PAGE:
Surrounded on all sides by housing and largely bereft of facilities, Broxtowe Country Park feels like a cursory afterthought that has since been left to its own devices. In part the former site of Broxtowe Colliery, it is a curious, characterless non-space that is unlike other, more inspiring country parks in and around Nottingham. It seems regrettable that this barren, largely featureless place survived while the adjacent Broxtowe Estate supplanted both Broxtowe Hall and the site of a Roman fort.
As I reach the eastern portion of the park, I pass a tarmacced area next to which water emerges from a pipe into a curiously attractive recess before disappearing down a slope. The path onward (which is really more of a road, although no cars are in evidence) also starts to descend, more-or-less following the route of the mineral railway that once ran through here. A small stream runs to one side for most of the way before it vanishes into a culvert as I make my way out of the park and emerge back into civilisation next to a petrol station and a care home complex.
Before turning towards Phoenix Park, there’s one other nearby place that I want to explore – Quarry Holes Nature Reserve, which sits between Tilbury Rise and Nuthall Road, not too far away from Cinderhill Island. The mineral railway ran through here too, and the name of the reserve is a bit of a giveaway. According to an information board at the entrance, ‘The distinctive mounds and slopes of the reserve were created when the site used to be an important quarry – supplying limestone for building projects.’ The board also reveals that stone from here was used to repair the old Trent Bridge.
Historical interest aside, there’s not enough here to detain me for long, so I begin to make my way towards my final objective.
Phoenix Park is a on a slightly more human scale than its spirit-sapping cousin to the west. A Premier Inn and Beefeater restaurant, together with the park and ride facility next to the tram terminus, all of which integrate well together, give the place a certain amount of hustle and bustle. Families and couples move from their cars into the restaurant to avail themselves of its entirely adequate food and vanilla atmosphere, while arriving trams disgorge their load of carrier bag-wielding Saturday afternoon shoppers returning from the city centre.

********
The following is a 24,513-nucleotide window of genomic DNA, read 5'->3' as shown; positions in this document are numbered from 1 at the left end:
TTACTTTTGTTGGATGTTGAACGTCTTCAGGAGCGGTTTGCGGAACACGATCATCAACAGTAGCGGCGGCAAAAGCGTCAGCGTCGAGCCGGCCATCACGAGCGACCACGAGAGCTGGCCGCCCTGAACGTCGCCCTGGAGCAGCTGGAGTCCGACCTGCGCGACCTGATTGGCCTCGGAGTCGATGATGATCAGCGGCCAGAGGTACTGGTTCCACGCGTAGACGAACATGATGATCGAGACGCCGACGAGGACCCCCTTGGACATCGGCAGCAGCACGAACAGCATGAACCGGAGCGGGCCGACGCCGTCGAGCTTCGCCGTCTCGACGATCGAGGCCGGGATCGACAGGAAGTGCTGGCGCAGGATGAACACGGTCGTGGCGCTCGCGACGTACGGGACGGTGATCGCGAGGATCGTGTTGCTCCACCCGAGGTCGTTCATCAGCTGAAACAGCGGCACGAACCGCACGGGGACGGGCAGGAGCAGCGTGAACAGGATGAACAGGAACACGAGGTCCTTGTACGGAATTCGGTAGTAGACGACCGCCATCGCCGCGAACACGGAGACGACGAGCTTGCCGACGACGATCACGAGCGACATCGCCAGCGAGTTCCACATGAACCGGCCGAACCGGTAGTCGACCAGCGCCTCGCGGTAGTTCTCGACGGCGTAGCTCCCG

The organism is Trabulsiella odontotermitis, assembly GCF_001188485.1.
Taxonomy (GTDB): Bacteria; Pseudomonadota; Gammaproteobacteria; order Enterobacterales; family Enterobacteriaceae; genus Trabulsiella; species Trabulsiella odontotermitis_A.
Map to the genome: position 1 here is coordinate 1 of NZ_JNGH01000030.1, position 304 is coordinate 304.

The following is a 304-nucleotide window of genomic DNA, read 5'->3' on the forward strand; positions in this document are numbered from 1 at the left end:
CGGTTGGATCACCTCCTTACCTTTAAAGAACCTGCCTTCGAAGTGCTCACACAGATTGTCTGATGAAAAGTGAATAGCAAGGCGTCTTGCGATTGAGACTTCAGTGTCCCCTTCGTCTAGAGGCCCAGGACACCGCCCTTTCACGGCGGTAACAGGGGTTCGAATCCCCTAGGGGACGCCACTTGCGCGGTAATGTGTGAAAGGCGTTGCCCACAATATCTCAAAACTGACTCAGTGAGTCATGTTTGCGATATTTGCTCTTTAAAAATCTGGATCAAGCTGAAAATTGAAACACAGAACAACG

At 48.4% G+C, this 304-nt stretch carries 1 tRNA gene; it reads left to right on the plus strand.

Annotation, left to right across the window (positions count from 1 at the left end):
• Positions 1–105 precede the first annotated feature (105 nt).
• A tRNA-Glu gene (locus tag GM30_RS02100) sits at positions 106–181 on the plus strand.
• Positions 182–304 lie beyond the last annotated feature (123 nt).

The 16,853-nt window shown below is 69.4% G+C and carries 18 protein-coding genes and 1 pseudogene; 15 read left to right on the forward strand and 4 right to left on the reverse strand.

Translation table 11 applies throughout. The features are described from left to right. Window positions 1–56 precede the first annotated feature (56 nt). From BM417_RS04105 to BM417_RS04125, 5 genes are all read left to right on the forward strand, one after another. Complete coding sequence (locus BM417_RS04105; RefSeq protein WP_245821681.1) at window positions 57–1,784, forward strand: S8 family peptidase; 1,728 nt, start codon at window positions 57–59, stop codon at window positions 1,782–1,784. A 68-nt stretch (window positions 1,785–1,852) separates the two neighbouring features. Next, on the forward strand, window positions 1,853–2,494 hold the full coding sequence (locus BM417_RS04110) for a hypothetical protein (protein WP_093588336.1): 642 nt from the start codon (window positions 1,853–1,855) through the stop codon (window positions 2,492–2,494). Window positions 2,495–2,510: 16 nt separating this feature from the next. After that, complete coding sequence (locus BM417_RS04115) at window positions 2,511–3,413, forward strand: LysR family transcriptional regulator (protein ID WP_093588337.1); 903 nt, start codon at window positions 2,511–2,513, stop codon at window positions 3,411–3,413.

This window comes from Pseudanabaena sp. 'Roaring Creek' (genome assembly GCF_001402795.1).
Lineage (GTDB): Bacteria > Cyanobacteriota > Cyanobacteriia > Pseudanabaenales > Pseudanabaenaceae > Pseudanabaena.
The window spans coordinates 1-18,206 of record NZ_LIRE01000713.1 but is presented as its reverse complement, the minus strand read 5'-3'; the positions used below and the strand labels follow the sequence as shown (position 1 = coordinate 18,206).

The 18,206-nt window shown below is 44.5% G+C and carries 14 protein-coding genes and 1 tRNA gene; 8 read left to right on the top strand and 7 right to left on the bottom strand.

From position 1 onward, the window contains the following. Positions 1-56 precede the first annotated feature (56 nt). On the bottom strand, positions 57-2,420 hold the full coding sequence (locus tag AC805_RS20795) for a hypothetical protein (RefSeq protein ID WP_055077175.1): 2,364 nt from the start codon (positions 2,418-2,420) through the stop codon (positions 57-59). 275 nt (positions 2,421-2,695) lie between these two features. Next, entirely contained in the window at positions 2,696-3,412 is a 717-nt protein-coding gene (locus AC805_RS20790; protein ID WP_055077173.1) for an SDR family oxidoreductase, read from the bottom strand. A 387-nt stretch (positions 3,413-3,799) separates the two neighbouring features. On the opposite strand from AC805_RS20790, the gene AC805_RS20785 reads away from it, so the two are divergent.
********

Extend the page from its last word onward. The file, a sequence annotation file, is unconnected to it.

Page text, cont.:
Reminders of the site’s coalmining past are much in evidence – one of the roads is named Colliers Way, a spoil tip reveals itself behind the park and ride and a plaque in the centre of a small roundabout gives some information as to the heritage of the site: ‘Opened by Mrs. Mel Read MEP for Nottingham & Leicester North West on 2nd December 1994. This new Business Park – Partly funded by the European Union – is built on the site of the former Babbington Colliery which, when it closed in 1986, was the oldest working mine in Nottinghamshire. Following Nationalisation of the mining industry in 1947, it employed 1,900 men. It reached a peak output of 864,000 tons in 1968.’
Businesses located here include E.ON, British Red Cross, Peppermint Technology (‘…innovative legal cloud software for UK law firms’), SF Group (‘The Recruitment People’) and Multi Packaging Solutions (‘…packaging solutions for the branded and healthcare markets’).
Call centre worker or deep-pit coal miner – which is the heap of dung? Both? The last deep-pit mine in the UK, Kellingley Colliery in North Yorkshire, closed in 2015, so I don’t suppose I will ever have the chance to compare the two.
I hadn’t planned to climb the spoil heap, but there’s a path leading up to it and I can’t resist. It’s not long before I’m at the summit, king of the castle, taking in the tremendous views all around me. Proposals exist to turn at least part of this place (known as Stanton Tip) into housing, but I’m hoping that it’s held in suspension for just a little while longer.
The walking and cycling guide to the Aspley/Broxtowe/Cinderhill area entitled Garden City, by Chris Matthews, contains some excellent background to the history of the area and is highly recommended. It can be downloaded (along with several other similar guides) from Chris’s website.